Daily Newsletter

27 September 2023

Daily Newsletter

27 September 2023

Mexico set to open first floating LNG plant in coming weeks

Earlier in June, New Fortress Energy was granted a permit by Mexico’s Ministry of Energy to export up to 7.8 million tonnes of liquefied natural gas until April 2028.

Alfie Shaw September 26 2023

Mexico will receive the last major piece of infrastructure needed to build its first floating liquefied natural gas (LNG) plant from a Texas shipyard next week, the US Coast Guard told shippers.

The 1.4 million tonnes per annum floating plant, located off the coast of Altamira, is being developed by New Fortress Energy, and is part of a wider project with Mexico’s state-owned power utility CFE to build a $1.5bn (26.24bn pesos) hub to convert US and Mexican gas into LNG for export.

New Fortress Energy said the first cargo from the Altamira plant should depart in October 2023. There are two other floating plants under construction, and they are scheduled to be operational by 2025. In June 2023, New Fortress was granted a permit by Mexico’s Ministry of Energy to export up to 7.8 million tonnes of LNG until April 2028.

New Fortress energy chairman and CEO Wes Edens said at the time: “Obtaining this authorisation not only paves the way for operations to commence at our new LNG hub in the third quarter of this year, but it also advances our efforts to expand access to cleaner, cheaper and more reliable energy to customers around the world.”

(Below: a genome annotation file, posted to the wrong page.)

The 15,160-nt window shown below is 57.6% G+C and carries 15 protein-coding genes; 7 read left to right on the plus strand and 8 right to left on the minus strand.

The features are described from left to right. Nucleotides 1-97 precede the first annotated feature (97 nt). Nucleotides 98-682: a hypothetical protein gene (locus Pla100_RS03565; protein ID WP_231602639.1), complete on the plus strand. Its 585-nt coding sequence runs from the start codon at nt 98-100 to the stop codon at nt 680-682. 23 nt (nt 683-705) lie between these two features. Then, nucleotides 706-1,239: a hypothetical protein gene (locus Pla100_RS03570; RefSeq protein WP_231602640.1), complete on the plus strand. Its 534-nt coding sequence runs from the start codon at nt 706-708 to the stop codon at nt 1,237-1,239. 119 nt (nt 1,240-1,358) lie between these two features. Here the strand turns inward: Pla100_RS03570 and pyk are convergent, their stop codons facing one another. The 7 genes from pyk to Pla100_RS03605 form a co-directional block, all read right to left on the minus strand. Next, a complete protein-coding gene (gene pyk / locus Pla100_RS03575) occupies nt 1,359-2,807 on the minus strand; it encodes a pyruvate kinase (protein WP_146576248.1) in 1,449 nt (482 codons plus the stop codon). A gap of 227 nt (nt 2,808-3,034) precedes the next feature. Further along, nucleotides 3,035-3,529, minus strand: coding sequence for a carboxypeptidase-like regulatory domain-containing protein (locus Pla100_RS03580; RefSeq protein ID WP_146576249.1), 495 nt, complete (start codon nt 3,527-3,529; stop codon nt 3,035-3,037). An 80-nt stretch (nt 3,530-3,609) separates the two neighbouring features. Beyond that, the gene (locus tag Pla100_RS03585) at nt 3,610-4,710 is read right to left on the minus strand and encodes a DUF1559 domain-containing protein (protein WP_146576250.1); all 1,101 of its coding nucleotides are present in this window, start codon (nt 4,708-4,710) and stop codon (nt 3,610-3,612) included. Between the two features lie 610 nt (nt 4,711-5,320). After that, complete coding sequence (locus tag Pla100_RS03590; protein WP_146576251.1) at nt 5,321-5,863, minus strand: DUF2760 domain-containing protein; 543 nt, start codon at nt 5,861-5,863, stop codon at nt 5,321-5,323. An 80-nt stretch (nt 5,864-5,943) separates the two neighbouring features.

Since the outbreak of the war in Ukraine, LNG has become an important source of energy in Europe after Russia cut exports of natural gas to the continent by around 80%. To replace this, European countries imported 121 million tonnes of LNG in 2022, an increase of 60% compared with 2021. However, despite the recent boom in demand, there are those that fear a plethora of new developments could lead to oversupply.

Ben Cahill, a senior fellow at US think tank the Centre for Strategic and International Studies, said: “There is definitely a risk that we are overbuilding, with a lot of capacity in the United States and Qatar that might not be used in five years if you have a rapid diversion away from gas.”

Furthermore, demand for LNG in Asian emerging markets has dwindled partly as a result of its high price in 2022. In February 2023, Pakistan announced it will not build new power plants that rely on coal, LNG or fuel oil over the next decade.

Demand for LNG in the short term is likely to remain stable, however.

Quantum computers could transform oil and gas research

Although quantum computing is still in the R&D stage, its potential use cases in the oil and gas industry are numerous and are likely to expand. Oil majors, such as BP and ExxonMobil have joined IBM’s Q Network to develop quantum computers that will increase the understanding of subsurface geology. Companies are also looking at these computers to study molecular modeling and emission mitigation.

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